Sotenäs, a municipality on the Swedish West coast, has been running a ghost fishing project since 2017 where they find and retrieve lost fishing gear. Lost fishing gear such as lobster tins in the sea leads to fish and shellfish finding their way into them and eventually dying, so-called ghost fishing.
Last Friday, February 18, the municipality’s fishermen, who are working for the ghost fishing project, made a record catch, the municipality reports on their Facebook page.
At the moment there are four boat teams dragging for lost gear on behalf of the municipality. A specially made drag has been developed by Smögenvarvet AB, which gives extra efficient results.
When fishermen towed in Hållöfjorden last Friday, they found 34 lobster tins, which is a record in a single day. About two weeks ago, they pulled in the same place and then got 28 tins.
“You would think that the sea is cleared now out there, but that is obviously not the case. We therefore urge people not to put lobster tins in or too close to the fairway”, says project manager Per-Olof Samuelsson.
A total of 950 lost lobster tins have been retrieved from the sea since the project began in 2017.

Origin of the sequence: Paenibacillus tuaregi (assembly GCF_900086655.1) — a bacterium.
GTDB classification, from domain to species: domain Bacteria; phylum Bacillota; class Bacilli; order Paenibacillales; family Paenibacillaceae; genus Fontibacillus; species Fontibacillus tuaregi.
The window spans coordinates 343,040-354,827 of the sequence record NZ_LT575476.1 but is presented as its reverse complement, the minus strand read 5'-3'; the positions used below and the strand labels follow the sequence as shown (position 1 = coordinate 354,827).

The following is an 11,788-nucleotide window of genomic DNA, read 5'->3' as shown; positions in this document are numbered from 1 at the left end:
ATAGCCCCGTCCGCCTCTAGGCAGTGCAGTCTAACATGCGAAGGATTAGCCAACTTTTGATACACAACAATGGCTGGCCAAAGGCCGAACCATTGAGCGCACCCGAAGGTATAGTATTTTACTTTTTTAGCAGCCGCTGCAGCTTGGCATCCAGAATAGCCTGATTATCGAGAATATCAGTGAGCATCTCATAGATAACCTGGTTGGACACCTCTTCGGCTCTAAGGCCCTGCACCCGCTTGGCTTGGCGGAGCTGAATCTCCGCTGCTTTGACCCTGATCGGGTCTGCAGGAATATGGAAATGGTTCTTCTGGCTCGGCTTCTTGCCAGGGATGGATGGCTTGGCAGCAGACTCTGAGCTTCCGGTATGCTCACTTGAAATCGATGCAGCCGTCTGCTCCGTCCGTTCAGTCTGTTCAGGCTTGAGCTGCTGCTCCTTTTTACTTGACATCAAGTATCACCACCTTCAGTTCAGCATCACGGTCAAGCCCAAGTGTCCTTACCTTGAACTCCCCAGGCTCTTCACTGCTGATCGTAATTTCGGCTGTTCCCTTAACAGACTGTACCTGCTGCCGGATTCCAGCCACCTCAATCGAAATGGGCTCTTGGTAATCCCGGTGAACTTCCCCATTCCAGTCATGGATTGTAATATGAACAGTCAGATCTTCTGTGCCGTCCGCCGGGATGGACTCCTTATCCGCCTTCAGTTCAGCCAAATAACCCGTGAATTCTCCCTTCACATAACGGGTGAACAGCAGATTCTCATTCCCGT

“The project runs until February 2023, but we intend to continue to apply for financial support from the Swedish Board of Agriculture and the Fisheries Fund so that we can continue”, says Per-Olof Samuelsson.
Thanks to the fact that the lobster tins have now been removed, lobsters and fish are not caught unnecessarily and starve to death.
“Ghost fishing” occurs when abandoned fishing gear dumped in the ocean traps and kills fish or other underwater life, and it is causing devastation to marine environments, warns the UN food agency, FAO.
The scale of the problem has now grown so great, that it needs to be tackled urgently, for the sake of both marine life, and the people whose lives depend on it” FAO estimates that some 640,000 tonnes of fishing gear is lost or abandoned in the ocean every year, making up around one tenth of all ocean waste.
As well as killing species such as dolphins, seals and turtles, derelict gear, says the FAO, can alter the seabed and marine environment, putting boats at risk, and can wash up on the beach, becoming a danger to beach-goers and coastal species alike.
In the EU, fishermen who lose their gear and fail to salvage it must report their loss, in accordance with EU Control Regulation (1224/2009) Article 48. The report must be submitted within 24 hours after the salvage attempt has been completed.
In Sweden, the loss must be reported to the Swedish Maritime Administration’s FMC (Fisheries Monitoring Center), tel. +46 771-10 15 00. The information is important because it can be used to locate and retrieve the gear.
A checklist for how to act if you lose or find a lost fishing gear can be found here.